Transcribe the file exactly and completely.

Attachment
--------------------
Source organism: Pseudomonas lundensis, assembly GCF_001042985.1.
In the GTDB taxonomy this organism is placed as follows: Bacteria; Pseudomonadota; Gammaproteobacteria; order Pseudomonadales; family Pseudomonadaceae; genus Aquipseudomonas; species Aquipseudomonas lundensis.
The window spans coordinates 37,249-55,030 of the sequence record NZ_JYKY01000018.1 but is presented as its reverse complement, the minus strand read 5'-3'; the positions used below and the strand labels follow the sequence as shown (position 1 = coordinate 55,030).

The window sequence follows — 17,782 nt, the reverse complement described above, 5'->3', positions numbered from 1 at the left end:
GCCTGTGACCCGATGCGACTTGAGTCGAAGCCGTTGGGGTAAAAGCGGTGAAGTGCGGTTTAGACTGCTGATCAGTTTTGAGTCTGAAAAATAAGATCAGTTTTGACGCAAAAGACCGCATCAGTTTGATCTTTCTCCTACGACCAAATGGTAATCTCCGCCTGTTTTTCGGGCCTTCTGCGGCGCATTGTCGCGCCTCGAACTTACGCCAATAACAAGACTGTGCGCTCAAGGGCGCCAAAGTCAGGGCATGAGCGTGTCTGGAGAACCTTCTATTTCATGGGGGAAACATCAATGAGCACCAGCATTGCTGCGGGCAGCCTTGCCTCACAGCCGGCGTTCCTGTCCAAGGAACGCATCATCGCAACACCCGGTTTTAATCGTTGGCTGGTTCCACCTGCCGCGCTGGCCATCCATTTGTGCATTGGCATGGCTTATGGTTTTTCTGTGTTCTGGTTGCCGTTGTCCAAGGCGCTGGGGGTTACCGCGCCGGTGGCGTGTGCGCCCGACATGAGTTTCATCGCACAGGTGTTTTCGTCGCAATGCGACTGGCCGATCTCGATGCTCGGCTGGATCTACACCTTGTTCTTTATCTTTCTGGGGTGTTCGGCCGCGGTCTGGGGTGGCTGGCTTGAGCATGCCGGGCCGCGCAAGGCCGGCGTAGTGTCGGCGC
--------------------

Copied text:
Source organism: Pseudomonas lundensis, assembly GCF_001042985.1.
In the GTDB taxonomy this organism is placed as follows: Bacteria; Pseudomonadota; Gammaproteobacteria; order Pseudomonadales; family Pseudomonadaceae; genus Aquipseudomonas; species Aquipseudomonas lundensis.
The window spans coordinates 37,249-55,030 of the sequence record NZ_JYKY01000018.1 but is presented as its reverse complement, the minus strand read 5'-3'; the positions used below and the strand labels follow the sequence as shown (position 1 = coordinate 55,030).

The window sequence follows — 17,782 nt, the reverse complement described above, 5'->3', positions numbered from 1 at the left end:
GCCTGTGACCCGATGCGACTTGAGTCGAAGCCGTTGGGGTAAAAGCGGTGAAGTGCGGTTTAGACTGCTGATCAGTTTTGAGTCTGAAAAATAAGATCAGTTTTGACGCAAAAGACCGCATCAGTTTGATCTTTCTCCTACGACCAAATGGTAATCTCCGCCTGTTTTTCGGGCCTTCTGCGGCGCATTGTCGCGCCTCGAACTTACGCCAATAACAAGACTGTGCGCTCAAGGGCGCCAAAGTCAGGGCATGAGCGTGTCTGGAGAACCTTCTATTTCATGGGGGAAACATCAATGAGCACCAGCATTGCTGCGGGCAGCCTTGCCTCACAGCCGGCGTTCCTGTCCAAGGAACGCATCATCGCAACACCCGGTTTTAATCGTTGGCTGGTTCCACCTGCCGCGCTGGCCATCCATTTGTGCATTGGCATGGCTTATGGTTTTTCTGTGTTCTGGTTGCCGTTGTCCAAGGCGCTGGGGGTTACCGCGCCGGTGGCGTGTGCGCCCGACATGAGTTTCATCGCACAGGTGTTTTCGTCGCAATGCGACTGGCCGATCTCGATGCTCGGCTGGATCTACACCTTGTTCTTTATCTTTCTGGGGTGTTCGGCCGCGGTCTGGGGTGGCTGGCTTGAGCATGCCGGGCCGCGCAAGGCCGGCGTAGTGTCGGCGC